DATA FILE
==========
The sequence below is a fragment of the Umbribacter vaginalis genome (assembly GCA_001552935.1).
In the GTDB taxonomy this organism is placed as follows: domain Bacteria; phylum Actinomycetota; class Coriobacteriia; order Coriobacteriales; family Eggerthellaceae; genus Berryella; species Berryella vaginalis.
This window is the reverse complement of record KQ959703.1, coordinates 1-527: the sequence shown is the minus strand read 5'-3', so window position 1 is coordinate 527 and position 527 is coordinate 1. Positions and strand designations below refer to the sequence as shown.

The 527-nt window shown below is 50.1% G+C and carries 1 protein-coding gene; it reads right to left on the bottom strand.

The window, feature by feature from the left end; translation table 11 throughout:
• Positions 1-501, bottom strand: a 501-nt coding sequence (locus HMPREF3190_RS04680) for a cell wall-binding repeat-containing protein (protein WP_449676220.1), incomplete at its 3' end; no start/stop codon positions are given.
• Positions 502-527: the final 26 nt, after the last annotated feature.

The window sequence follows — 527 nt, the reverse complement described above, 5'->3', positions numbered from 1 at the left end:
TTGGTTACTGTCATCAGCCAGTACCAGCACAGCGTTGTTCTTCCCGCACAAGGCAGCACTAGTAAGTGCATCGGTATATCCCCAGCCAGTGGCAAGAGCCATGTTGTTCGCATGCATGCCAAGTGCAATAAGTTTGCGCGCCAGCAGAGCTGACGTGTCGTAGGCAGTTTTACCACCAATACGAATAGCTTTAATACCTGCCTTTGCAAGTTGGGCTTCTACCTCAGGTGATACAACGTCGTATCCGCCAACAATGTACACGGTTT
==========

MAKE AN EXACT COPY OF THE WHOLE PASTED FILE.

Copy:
The sequence below is a fragment of the Umbribacter vaginalis genome (assembly GCA_001552935.1).
In the GTDB taxonomy this organism is placed as follows: domain Bacteria; phylum Actinomycetota; class Coriobacteriia; order Coriobacteriales; family Eggerthellaceae; genus Berryella; species Berryella vaginalis.
This window is the reverse complement of record KQ959703.1, coordinates 1-527: the sequence shown is the minus strand read 5'-3', so window position 1 is coordinate 527 and position 527 is coordinate 1. Positions and strand designations below refer to the sequence as shown.

The 527-nt window shown below is 50.1% G+C and carries 1 protein-coding gene; it reads right to left on the bottom strand.

The window, feature by feature from the left end; translation table 11 throughout:
• Positions 1-501, bottom strand: a 501-nt coding sequence (locus HMPREF3190_RS04680) for a cell wall-binding repeat-containing protein (protein WP_449676220.1), incomplete at its 3' end; no start/stop codon positions are given.
• Positions 502-527: the final 26 nt, after the last annotated feature.

The window sequence follows — 527 nt, the reverse complement described above, 5'->3', positions numbered from 1 at the left end:
TTGGTTACTGTCATCAGCCAGTACCAGCACAGCGTTGTTCTTCCCGCACAAGGCAGCACTAGTAAGTGCATCGGTATATCCCCAGCCAGTGGCAAGAGCCATGTTGTTCGCATGCATGCCAAGTGCAATAAGTTTGCGCGCCAGCAGAGCTGACGTGTCGTAGGCAGTTTTACCACCAATACGAATAGCTTTAATACCTGCCTTTGCAAGTTGGGCTTCTACCTCAGGTGATACAACGTCGTATCCGCCAACAATGTACACGGTTT